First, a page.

40% of municipalities in EC regarded as financially unsustainable

40% of municipalities in EC regarded as financially unsustainable

Urgent steps must be taken to rescue our municipalities and small towns left to fend for themselves as they fall into complete financial distress.

MEC for Cooperative Governance and Traditional Affairs, Zolile Williams, revealed in a parliamentary response that 16 of the 39 municipalities in the province are now regarded as financially unstable.

Small Towns such as Makhanda, Cradock, Komani and Graaff-Reinet, Tsitsikamma, and the Langkloof have for years been the crown jewels of the Eastern Cape. Now, they are battling to keep the lights on due to years of mismanagement and neglect.

The financial instability in these municipalities has dire consequences for residents. Services grind to a halt, infrastructure is not maintained, and general maintenance and upkeep deteriorates. As municipal services collapse, businesses disinvest, taking with them much-needed jobs and revenue from the local economy.

Years of mismanagement, cadre deployment, and disinvestment by our provincial government to maintain and improve our small towns have placed them on a path of devastation. Eventually, the town enters a death spiral where a lack of services leads to disinvestment and a lack of revenue and this lack of revenue results in a further collapse of services, until nothing is left.

Despite the dire situation, little to no action has been taken to address the systemic problems within these municipalities.

MEC Williams said the financially unstable qualification was based on the municipality’s performance on four sustainability pillars: financial health, governance, service delivery and institutional stability.

The 16 municipalities include;

  • Amathole District Municipality
  • Amahlati Local Municipality
  • Raymond Mhlaba Local Municipality
  • Great Kei Local Municipality
  • Makana Local Municipality
  • Dr Beyers Naude Local Municipality
  • Koukamma Local Municipality
  • Christ Hani District Municipality
  • Inxuba Yethemba Local Municipality
  • Sakhisizwe Local Municipality
  • King Sabata Dlalinyebo Local Municipality
  • Mhlontho Local Municipality
  • Port St John’s Local Municipality
  • Inquza Hill Local Municipality
  • Walter Sisulu Local Municipality, and
  • Enoch Mgijima Local Municipality.

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Amathole, Chris Hani, OR Tambo, Makana, Walter Sisulu and Enoch Mgijima are all already under provincial administration and Enoch Mgijima is under national administration.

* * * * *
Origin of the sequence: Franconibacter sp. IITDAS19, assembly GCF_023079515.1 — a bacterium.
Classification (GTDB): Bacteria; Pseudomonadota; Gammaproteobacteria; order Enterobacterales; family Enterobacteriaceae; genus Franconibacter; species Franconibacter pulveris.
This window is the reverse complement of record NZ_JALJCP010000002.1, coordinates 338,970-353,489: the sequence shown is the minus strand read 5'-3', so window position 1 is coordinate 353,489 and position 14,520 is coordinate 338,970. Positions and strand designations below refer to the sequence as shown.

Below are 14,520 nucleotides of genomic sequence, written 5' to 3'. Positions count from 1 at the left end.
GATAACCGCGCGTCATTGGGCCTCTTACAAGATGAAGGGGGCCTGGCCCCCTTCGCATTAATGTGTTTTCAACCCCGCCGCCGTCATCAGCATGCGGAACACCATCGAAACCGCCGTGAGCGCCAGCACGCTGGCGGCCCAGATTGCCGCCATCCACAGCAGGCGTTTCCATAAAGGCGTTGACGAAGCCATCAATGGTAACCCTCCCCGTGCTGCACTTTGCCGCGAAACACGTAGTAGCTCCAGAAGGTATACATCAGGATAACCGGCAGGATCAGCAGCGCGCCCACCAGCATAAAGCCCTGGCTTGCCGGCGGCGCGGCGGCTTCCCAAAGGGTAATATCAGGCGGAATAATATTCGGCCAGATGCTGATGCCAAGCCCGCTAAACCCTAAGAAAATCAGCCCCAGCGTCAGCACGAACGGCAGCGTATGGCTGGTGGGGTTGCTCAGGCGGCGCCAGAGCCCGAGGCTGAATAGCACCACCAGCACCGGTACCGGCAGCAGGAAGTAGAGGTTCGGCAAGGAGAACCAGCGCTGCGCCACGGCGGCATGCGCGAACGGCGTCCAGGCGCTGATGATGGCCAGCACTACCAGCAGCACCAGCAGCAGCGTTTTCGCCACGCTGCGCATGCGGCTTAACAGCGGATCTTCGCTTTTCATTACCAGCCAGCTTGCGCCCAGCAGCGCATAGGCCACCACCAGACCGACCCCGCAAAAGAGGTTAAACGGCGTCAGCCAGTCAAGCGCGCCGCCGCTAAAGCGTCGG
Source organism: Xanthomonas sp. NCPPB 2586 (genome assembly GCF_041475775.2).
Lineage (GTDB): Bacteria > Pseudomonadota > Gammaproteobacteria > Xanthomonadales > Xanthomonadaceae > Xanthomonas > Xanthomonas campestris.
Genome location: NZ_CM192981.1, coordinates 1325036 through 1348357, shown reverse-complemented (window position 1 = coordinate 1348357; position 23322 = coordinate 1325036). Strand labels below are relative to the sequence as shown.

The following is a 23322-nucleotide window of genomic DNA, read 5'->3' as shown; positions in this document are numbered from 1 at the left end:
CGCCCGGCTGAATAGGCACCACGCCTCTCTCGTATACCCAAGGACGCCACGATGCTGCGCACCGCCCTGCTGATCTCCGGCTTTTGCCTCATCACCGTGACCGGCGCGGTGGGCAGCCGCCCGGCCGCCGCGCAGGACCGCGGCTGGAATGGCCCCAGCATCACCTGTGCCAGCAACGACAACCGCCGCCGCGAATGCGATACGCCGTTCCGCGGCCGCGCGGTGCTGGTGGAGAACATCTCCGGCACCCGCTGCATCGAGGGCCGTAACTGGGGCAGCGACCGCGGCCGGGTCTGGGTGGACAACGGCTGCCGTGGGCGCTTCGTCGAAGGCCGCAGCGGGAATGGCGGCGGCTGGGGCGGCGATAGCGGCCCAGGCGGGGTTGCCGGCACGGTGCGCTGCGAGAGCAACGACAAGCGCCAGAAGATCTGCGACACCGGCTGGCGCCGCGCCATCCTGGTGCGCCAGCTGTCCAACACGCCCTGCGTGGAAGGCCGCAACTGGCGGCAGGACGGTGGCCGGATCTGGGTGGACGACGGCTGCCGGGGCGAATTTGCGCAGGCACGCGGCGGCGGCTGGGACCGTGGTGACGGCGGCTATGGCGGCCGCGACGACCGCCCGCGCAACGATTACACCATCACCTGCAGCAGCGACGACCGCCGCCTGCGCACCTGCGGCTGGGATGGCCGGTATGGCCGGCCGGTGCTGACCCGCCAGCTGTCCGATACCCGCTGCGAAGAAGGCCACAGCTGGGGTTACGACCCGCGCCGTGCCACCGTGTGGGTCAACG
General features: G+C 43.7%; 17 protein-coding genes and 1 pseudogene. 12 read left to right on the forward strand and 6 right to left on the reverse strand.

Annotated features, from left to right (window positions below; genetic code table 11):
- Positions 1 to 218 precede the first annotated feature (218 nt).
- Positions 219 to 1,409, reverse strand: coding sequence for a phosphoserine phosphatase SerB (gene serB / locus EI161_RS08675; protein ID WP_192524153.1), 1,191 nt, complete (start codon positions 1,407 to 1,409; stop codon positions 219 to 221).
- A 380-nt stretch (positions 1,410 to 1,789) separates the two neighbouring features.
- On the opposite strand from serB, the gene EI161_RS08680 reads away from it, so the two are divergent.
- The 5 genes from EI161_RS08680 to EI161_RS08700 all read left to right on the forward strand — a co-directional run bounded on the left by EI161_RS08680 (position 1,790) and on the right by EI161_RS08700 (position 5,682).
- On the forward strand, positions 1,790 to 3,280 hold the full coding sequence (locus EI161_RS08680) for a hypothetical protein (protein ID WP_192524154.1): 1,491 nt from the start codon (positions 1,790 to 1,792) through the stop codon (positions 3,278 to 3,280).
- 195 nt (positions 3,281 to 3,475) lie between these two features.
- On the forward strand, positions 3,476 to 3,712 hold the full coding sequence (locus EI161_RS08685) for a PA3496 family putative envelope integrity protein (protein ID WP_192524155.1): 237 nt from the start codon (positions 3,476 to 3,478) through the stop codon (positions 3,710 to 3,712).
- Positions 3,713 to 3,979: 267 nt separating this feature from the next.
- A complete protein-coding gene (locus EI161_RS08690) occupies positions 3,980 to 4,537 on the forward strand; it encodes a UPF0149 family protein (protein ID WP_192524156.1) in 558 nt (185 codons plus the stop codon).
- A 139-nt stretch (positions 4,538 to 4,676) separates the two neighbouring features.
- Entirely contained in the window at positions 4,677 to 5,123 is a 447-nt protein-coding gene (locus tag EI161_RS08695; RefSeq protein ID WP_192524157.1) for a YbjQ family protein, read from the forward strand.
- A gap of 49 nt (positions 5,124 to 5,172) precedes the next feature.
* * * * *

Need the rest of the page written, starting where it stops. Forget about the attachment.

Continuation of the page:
Yet, despite these supposed interventions, the situation on the ground is not improving.

The biggest risk factor to these municipalities are their bloated administrations and rampant Cost of Employment (COE).
MEC Williams confirmed that at least four municipalities are spending more than half of their total budget on employees: Intsika Yethu Local Municipality (59%), Dr AB Xuma (53%), Emalahleni (52%) and OR Tambo District Municipality (50%), while the national treasury benchmark is 35%.

The current government financial crisis means financial bailouts for these municipalities are highly unlikely.

The extreme cost of living crisis means no more revenue will bleed from ratepayers through additional rate hikes and levies. Any attempt to do so will likely result in even lower collection rates.

The Democratic Alliance (DA) is calling on the Eastern Cape provincial government, specifically the COGTA MEC and Premier Oscar Mabuyane, to intervene urgently by assisting these municipalities in terms of section 154 of the Constitution.

The DA is also requesting the Portfolio Committee of COGTA to have a special committee meeting to discuss the manner in which these municipalities can be assisted, including financial recovery plans and turnaround strategies. This will enable the provincial government to implement the reforms, as the National Treasury prescribes, to steer the ship to calmer waters.

We need urgent intervention if we are to rescue this province from a total collapse of service delivery. The DA will continue to fight to rescue our small towns to ensure that local economies are protected.